News Briefs II
Clinton Unveils Pentagon BudgetLos Angeles Times
The Clinton administration unveiled Monday a $242.6 billion Pentagon budget for fiscal 1997 that calls for further cuts in defense spending, despite charges by critics that it is mortgaging future preparedness by paring money for modernizing weapons and equipment.
The spending plan for the year beginning Oct. 1 would continue the long-range defense cuts that Clinton had been planning before congressional Republicans increased military spending in fiscal 1996 - delaying any further growth, except to cover inflation, until after the year 2000.
The cut in military procurement programs - to $38.9 billion in fiscal 1997, down from $42.3 billion in fiscal 1996 - came despite assertions by administration officials a year ago that the long decline in spending for military procurement would come to an end this year.
The proposal for $242.6 billion in overall military spending compares to a level of $251.8 billion estimated for the current fiscal year.
Clinton initially had sought $246 billion in defense spending for fiscal 1996, but Congress increased that figure.
Although Defense Secretary William J. Perry argued that the new, lower procurement budget actually would go further now because inflation has abated more, the plan is likely to spark another battle with Republicans, who already have begun making an issue out of it.
Virtually as soon as the new figures were made public, Sen. Strom Thurmond, R-S.C., chairman of the Senate Armed Services Committee, denounced the new budget as inadequate and warned that the military's procurement program was "in perilous decline."
Gingrich Casts His Vote for DoleThe Washington Post
They once were enemies in the battle to shape the Republican Party, but Monday House Speaker Newt Gingrich proved what has been suspected for months: In the race for the Republican presidential nomination, he has been Robert J. Dole's best friend.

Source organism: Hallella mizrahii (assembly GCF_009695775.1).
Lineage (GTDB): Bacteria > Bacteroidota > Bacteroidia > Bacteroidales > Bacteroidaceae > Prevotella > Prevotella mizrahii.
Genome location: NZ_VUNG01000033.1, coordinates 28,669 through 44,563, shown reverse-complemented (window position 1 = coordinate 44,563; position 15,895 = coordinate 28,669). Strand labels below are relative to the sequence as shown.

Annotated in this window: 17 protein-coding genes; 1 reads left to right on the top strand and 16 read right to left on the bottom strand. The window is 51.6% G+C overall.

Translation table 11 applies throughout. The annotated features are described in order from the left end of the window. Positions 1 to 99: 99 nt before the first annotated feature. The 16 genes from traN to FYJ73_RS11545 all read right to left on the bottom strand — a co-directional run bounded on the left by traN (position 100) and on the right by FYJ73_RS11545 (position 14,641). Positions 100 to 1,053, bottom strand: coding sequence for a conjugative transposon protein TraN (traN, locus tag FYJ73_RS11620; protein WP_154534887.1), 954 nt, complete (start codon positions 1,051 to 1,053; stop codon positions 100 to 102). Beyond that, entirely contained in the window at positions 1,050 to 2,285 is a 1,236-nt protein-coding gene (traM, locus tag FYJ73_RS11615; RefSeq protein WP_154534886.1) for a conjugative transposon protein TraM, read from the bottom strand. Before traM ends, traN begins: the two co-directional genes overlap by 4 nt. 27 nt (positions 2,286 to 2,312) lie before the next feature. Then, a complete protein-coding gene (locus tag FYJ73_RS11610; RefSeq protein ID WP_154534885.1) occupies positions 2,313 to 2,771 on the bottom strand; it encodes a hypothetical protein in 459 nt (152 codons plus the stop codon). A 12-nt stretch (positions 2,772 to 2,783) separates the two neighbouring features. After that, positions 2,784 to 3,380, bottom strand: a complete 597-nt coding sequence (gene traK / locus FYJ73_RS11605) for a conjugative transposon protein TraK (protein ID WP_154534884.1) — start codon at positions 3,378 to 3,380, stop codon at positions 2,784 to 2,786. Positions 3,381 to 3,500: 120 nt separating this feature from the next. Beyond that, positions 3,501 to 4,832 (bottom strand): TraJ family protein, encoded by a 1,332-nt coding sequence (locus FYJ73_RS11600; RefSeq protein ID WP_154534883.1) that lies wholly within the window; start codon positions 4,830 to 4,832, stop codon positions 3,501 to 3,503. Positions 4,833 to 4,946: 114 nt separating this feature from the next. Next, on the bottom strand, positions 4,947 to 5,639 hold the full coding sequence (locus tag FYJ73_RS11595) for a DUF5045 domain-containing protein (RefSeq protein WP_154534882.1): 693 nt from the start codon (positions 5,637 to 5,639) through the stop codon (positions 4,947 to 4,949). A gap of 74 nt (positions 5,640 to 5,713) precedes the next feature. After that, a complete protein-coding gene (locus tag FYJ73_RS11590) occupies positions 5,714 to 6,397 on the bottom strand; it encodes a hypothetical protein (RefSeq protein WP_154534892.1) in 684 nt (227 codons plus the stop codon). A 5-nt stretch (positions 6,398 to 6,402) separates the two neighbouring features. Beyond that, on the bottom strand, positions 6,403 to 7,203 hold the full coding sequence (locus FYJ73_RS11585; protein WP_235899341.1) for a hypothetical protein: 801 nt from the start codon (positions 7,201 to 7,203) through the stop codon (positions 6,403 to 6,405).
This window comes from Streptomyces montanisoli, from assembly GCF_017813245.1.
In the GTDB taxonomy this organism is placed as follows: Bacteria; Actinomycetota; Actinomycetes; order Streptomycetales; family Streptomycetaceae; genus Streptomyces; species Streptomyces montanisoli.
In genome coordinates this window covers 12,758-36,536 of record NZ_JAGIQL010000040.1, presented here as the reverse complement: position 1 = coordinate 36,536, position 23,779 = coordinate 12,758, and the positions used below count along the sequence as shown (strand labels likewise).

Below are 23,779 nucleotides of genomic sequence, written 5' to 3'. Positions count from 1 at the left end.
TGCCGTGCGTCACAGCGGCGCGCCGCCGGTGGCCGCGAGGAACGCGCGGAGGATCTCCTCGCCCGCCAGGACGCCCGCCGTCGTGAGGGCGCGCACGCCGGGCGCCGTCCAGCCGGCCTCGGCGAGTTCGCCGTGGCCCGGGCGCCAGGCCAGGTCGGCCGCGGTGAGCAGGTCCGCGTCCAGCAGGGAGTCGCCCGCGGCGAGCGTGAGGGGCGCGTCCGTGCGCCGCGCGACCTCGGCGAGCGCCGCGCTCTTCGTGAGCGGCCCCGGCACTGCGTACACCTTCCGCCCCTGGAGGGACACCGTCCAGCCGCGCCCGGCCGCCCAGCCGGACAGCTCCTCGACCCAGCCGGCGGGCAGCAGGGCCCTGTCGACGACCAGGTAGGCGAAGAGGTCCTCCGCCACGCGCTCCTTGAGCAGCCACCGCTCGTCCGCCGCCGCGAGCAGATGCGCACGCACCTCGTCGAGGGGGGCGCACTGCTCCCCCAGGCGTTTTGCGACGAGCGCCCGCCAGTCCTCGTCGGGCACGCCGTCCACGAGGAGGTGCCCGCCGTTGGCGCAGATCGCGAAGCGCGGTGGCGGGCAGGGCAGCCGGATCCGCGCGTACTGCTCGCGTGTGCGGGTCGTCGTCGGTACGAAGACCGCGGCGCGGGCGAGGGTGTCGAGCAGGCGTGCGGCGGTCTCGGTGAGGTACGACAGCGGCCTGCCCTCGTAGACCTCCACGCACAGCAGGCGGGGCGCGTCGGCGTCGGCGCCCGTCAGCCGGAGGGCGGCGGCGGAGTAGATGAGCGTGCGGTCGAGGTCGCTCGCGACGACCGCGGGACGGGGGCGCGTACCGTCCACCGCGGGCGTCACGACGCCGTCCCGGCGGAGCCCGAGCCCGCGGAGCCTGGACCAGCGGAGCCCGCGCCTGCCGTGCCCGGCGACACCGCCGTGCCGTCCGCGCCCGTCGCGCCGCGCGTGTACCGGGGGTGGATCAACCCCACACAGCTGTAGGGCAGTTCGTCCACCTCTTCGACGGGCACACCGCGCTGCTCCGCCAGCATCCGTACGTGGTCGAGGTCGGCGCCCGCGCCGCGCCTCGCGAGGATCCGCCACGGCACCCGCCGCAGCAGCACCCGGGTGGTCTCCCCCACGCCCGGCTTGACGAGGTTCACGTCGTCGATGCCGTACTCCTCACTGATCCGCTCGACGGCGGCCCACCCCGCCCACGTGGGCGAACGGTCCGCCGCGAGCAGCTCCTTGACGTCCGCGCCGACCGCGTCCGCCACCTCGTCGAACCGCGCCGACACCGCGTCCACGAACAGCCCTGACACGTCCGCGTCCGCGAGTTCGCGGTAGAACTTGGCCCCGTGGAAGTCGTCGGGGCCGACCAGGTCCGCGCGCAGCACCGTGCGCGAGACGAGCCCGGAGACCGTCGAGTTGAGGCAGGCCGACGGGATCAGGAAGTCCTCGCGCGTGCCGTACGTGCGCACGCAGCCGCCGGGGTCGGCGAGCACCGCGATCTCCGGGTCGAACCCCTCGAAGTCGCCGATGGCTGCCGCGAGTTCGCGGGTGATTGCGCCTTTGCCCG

A decade ago, Gingrich memorably dismissed Dole as "the tax collector for the welfare state." Monday, he referred to him as "the next president" and issued a statement confirming that he had cast his absentee ballot for Dole in Tuesday's Georgia primary.
Georgia is one of eight states holding primaries Tuesday. Maryland, Colorado and five New England states complete the lineup, and together they represent the biggest delegate harvest so far in this busy campaign season. According to public polls, it could be a big day for Dole.
The Gingrich statement was part of a well-choreographed minuet that played out over the past three days with only one hitch - Dole publicly thanked Gingrich for his vote before the speaker had announced for whom he was voting. But within hours, Gingrich's office put out the following statement:
"I would never reject the gratitude of the next president. Bob Dole is a close personal friend and great leader. Together we passed the balanced budget, tax cuts and welfare reform, which when he is president, will all be signed into law. And, I did vote for him this morning."
"I think Newt knows Dole is not a challenge to him in terms of the ideological direction of the party," one GOP strategist said. "Dole is not an ideological candidate."